Every day hundreds of our staff do their very best to support the vulnerable people we work with, many of whom come to our services deeply impacted by the traumas they have already suffered in their lives. Working with people who are suffering, are in distress and often exhibiting very challenging and mal-adaptive behaviours is not an easy task and this is where introducing reflective practice into our services can make a significant difference.
The literature on the topic tells us that reflecting on what we do in a conscious manner will help us to improve the way in which we work and ultimately help us develop greater confidence in carrying out our roles. Researcher Graham Gibbs outlines the benefit of thinking about how a particular situation/incident made us feel, how we make sense of it and what we could have done differently in his ‘reflective cycle’. Equally, theorist David Kolb emphasises the concept of continuous learning and our ability to convert experience to knowledge in his ‘reflective model’.
I used to work with John, a young man who had been detained under the Mental Health Act three times in his early twenties and was self-medicating with class A narcotics in order to cope with the death of his mother and how his life had spiralled out of control ever since. One day, John approached two equally young members of staff, put his foot through a pane of glass adjacent to the staff office, picked up a large shard of glass, removed his shirt and began cutting into his chest. Within seconds our reception was covered in blood and the only way in which we were able to get John to let go of the shard of glass was when the police used a taser on him.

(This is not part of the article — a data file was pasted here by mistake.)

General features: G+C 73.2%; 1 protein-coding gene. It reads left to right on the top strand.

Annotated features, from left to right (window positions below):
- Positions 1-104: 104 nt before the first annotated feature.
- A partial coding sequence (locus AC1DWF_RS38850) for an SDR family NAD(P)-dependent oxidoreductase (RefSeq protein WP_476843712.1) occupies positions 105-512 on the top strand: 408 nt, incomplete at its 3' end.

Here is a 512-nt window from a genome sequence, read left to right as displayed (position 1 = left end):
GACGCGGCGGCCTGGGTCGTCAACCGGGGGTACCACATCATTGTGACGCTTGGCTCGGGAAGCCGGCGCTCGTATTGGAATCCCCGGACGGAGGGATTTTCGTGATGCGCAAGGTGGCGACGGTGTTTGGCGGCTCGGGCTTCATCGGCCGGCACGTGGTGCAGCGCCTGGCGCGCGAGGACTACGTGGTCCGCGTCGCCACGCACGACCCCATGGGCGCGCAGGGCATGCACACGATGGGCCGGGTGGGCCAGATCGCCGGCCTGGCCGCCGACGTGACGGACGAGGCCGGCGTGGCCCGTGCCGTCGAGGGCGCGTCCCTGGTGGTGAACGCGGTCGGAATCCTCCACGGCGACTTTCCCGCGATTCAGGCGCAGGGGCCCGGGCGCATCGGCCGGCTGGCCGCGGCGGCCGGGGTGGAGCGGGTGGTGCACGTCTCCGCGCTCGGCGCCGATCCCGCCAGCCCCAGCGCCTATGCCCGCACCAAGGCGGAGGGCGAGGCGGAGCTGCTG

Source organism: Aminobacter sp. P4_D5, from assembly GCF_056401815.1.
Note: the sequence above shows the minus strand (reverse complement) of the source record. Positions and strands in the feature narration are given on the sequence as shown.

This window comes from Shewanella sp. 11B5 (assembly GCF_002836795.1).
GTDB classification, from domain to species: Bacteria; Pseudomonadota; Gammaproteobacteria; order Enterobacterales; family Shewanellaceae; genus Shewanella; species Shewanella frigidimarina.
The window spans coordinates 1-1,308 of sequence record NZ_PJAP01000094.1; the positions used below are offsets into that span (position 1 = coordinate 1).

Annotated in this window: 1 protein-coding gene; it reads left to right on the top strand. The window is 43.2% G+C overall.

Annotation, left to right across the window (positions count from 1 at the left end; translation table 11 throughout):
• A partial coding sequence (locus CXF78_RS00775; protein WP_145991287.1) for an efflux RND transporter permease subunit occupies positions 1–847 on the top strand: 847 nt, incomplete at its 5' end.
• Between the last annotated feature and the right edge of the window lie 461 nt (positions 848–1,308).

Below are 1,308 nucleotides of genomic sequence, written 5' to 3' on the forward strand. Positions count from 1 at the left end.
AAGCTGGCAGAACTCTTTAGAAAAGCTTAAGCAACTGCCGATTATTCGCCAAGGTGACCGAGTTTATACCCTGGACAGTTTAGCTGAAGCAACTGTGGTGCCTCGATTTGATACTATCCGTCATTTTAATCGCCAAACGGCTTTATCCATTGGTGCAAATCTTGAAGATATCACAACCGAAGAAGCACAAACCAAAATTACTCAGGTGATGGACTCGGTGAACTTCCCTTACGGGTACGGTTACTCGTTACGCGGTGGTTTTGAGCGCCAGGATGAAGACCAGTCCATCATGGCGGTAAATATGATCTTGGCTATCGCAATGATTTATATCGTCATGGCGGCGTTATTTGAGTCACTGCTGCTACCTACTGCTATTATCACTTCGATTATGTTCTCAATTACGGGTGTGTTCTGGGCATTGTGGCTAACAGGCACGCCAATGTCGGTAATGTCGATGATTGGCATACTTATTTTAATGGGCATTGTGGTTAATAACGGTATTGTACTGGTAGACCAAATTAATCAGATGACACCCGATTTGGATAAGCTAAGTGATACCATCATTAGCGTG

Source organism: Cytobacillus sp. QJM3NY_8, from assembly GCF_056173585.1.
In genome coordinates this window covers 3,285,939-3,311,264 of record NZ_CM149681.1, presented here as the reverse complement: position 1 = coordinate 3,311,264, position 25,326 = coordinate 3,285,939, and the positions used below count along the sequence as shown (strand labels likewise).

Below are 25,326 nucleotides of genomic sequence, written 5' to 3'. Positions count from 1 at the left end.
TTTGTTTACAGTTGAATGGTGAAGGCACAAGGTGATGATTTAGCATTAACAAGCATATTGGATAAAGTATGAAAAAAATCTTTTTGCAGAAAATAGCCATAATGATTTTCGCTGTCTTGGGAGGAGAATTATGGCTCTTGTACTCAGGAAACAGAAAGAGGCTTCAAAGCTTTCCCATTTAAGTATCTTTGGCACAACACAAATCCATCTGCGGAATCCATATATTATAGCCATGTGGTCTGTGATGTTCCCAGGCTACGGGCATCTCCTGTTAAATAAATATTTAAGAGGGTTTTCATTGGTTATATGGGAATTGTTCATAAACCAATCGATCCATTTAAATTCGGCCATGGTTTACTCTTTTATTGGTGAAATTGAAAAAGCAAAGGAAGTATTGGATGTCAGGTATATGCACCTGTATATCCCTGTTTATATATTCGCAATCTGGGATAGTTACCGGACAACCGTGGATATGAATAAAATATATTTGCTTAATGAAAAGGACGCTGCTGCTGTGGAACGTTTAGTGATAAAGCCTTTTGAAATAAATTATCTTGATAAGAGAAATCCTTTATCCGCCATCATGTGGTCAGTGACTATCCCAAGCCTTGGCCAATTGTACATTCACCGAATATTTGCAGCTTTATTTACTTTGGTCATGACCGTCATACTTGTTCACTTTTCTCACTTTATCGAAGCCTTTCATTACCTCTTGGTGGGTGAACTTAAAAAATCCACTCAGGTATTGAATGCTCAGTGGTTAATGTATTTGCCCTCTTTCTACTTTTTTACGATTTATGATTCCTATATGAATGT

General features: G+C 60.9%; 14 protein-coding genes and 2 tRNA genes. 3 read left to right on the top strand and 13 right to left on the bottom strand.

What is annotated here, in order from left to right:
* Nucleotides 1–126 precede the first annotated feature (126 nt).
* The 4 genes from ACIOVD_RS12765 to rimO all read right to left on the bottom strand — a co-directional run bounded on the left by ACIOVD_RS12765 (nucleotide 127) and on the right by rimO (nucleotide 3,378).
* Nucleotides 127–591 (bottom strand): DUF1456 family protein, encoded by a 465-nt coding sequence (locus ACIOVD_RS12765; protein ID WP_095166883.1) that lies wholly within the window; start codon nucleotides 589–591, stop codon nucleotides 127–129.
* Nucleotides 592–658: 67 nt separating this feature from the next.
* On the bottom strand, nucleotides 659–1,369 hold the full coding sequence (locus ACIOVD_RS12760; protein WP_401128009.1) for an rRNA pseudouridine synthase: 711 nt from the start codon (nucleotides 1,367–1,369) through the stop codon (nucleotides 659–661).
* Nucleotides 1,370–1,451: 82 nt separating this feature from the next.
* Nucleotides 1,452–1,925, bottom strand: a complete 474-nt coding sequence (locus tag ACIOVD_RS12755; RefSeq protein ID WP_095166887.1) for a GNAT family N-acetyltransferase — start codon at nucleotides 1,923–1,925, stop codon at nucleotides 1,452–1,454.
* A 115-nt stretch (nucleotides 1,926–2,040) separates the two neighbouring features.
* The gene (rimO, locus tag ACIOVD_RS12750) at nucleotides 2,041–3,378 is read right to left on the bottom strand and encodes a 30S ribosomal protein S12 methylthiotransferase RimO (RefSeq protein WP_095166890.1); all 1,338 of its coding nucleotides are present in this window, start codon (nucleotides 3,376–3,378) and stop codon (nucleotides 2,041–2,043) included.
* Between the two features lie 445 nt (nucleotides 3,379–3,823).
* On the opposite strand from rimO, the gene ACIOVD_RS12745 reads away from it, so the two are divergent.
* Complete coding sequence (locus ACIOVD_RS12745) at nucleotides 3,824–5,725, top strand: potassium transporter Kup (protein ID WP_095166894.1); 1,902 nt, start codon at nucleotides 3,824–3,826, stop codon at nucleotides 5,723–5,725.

We all come into this sector with our own life experiences which make us react differently to the challenging situations we face working in our services.
Whilst it is hard to comprehend the despair John must have been experiencing in order to do something like this, it is crucial that we do not forget how distressing this was for the two staff members. We all come into this sector with our own life experiences which make us react differently to the challenging situations we face working in our services. On the one hand, I had a staff member who deeply empathised with John and could not stop crying whilst the second member of staff had direct experience of self-harming which prompted her to react with anger that John had “done this in front of her”. Reflective practice offered both these staff members a safe space within which they could explore how these kinds of incidents make them feel, why they felt this way and, most importantly, that no matter how they feel it will be acknowledged in a non-judgmental manner.
I believe that those services that are able to offer such a consistently safe and non-judgmental space for their staff to explore their feelings and reactions to them will see less work-related staff sickness, better staff retention, a greater understanding of how incidents develop and what can be done to manage them in the future and an overall greater quality of support. Surely this is in the best interests of our staff, services, organisation and the vulnerable people we work with.